It could be debated if Jameson is really as tough as he seems. He loves to put people in their place, but he has also been shown to be a coward on multiple occasions. He has turned spineless when faced by the Vulture, Carnage, the Scorpion, the second Green Goblin and Kingpin's thugs. He does recover quickly from his fright, daring the miscreants to show their faces again...after they leave.

Most people would call Jonah a bully. It used to be said that bullies suffer from low self esteem just as much as their victims do but new research finds that bullies actually have higher than average self esteem. Shame is the emotion that drives bullies. Shame differs from guilt in that shame has to do with how you think about yourself whereas guilt focuses on how you treat others. Bullies tend to be very "shame prone," meaning that they fear that their failures and short comings will be found out by others. In fact, the bullying keeps the aggressive person's self esteem high, as it draws attention away from whatever they feel shame for. Other people wont notice the bullies cowardice if they are making fun of some other person's supposed faults.

David Jameson, Jonah's step-father, was a bully that refused to allow his step son to be weak or "a girl" in his words. This doubtless left an impression on Jonah to be in command of a situation at all times. This manifests itself as narcissism, and makes Jameson preoccupied with power, vanity, prestige and personal adequacy. The narcissist lacks empathy for others, take advantage of other for personal benefit and is extremely selfish.

J. Jonah Jameson: Disagreeable as Hell

OCEAN is an acronym for the Big Five Personality Traits: Openness, Conscientiousness, Extroversion, Agreeableness and Neuroticism.

  • Openness: This trait measures a person's degree of interest to new ideas and experiences.
  • Conscientiousness: Measures self discipline and aim towards achievement. Someone highly conscientious plans instead of being spontaneous.
  • Extroversion: Extroversion determines how much a person enjoys other people's company, sociability and how positive their emotions are.
  • Agreeableness: Determines how compassionate and cooperative a person is, as opposed to how cold and uncaring they are.
  • Neuroticism: This finds out how nervous a person is, as opposed to secure and confident.

There seems to be a disconnect between J. Jonah Jameson the publisher of the Daily Bugle and J. Jonah Jameson, the family man. The Publisher is a tyrant with a Hitler mustache while The Family Man dotes on his son, wife and adopted his niece, Mattie Franklin.

Jonah is low on the openness trait, highly conscientious, low on extroversion (except regarding family), very disagreeable (again, except for family and chosen co-workers) and very neurotic.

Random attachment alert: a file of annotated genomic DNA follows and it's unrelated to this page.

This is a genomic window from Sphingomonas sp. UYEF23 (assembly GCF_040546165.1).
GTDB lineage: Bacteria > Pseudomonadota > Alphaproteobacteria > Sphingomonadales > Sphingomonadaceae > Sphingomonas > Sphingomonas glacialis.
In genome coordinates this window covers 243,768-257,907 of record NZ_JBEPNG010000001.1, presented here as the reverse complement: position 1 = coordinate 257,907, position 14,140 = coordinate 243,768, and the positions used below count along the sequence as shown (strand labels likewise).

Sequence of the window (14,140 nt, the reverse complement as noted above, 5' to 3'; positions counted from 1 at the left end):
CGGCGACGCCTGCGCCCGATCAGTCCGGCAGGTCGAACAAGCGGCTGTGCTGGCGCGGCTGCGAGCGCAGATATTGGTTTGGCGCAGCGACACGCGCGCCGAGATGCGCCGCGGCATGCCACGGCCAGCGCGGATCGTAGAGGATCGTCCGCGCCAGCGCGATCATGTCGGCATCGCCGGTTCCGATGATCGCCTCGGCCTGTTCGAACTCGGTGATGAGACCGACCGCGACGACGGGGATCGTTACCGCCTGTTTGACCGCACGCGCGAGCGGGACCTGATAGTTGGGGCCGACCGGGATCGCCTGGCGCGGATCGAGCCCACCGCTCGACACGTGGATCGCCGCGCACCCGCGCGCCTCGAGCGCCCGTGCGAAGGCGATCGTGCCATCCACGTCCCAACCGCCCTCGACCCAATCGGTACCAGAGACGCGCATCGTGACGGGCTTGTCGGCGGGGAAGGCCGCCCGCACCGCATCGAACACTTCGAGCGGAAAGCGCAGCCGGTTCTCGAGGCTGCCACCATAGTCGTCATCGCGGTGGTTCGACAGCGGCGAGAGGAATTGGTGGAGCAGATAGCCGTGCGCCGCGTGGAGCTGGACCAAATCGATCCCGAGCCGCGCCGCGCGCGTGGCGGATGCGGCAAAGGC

His lack of openness is most clear regarding his hated enemy: Spider-Man. No matter how many times, Spidey has saved a citizen, the city, the world or Jameson himself, Jonah remains convinced that the wall crawler is a menace. His conscientiousness is on display in how he treats his beloved Daily Bugle. It has been destroyed and rebuilt several times, with Jameson at the forefront. While hardly lovable to his employees, he is cherished by his family. Much of Jameson's compassion is directed at people he knows, as opposed to faceless strangers and employees. And finally, he is a bundle of frayed nerves, fearing that the Bugle will go broke, some danger will befall his family, he will have to print a retraction on a Spider-Man story or that anyone will find out he is a coward.

Son of a Gun

It is unclear just what David Jameson's war time experiences were like and if he suffered from PTSD or if he had war trauma without PTSD. Studies have shown that children of vets with PTSD have more emotional, developmental and neurotic problems that children of vets that only had war trauma. Children may respond to a parent's heightened emotional state with exaggerated crying, over sleeping, over eating, hyperactivity, apathy or psychophysiological instability. Its also been shown that children react more strongly to a parents agitated emotional states than to actual danger.

Conclusion

Jameson is a major pain in the rear end. A few of his secretaries have abruptly quit their jobs, several super villains want him dead, Spider-Man can barely tolerate him and even his friends have told him to shut up at times. He could possibly become more tolerable if he sought out therapy for his feelings of shame and anger issues, but he has shown to be resistant to therapy. The best way for his staff and co-workers to deal with him at the Bugle is to confront him calmly and professionally in private about his outbursts. Jameson should never be disagreed with in public, as he wont back down in front of an audience.

Diagnosis

  • Axis I: Bereavement over deaths of two wives.
  • Axis II: Narcissistic personality disorder.
  • Axis III: Several heart attacks.
  • Axis IV: Early childhood hardship; John Jameson's lycanthropy; several kidnapping/murder attempts.
  • Axis V: 60--Moderate symptoms. Conflicts with peers and co-workers.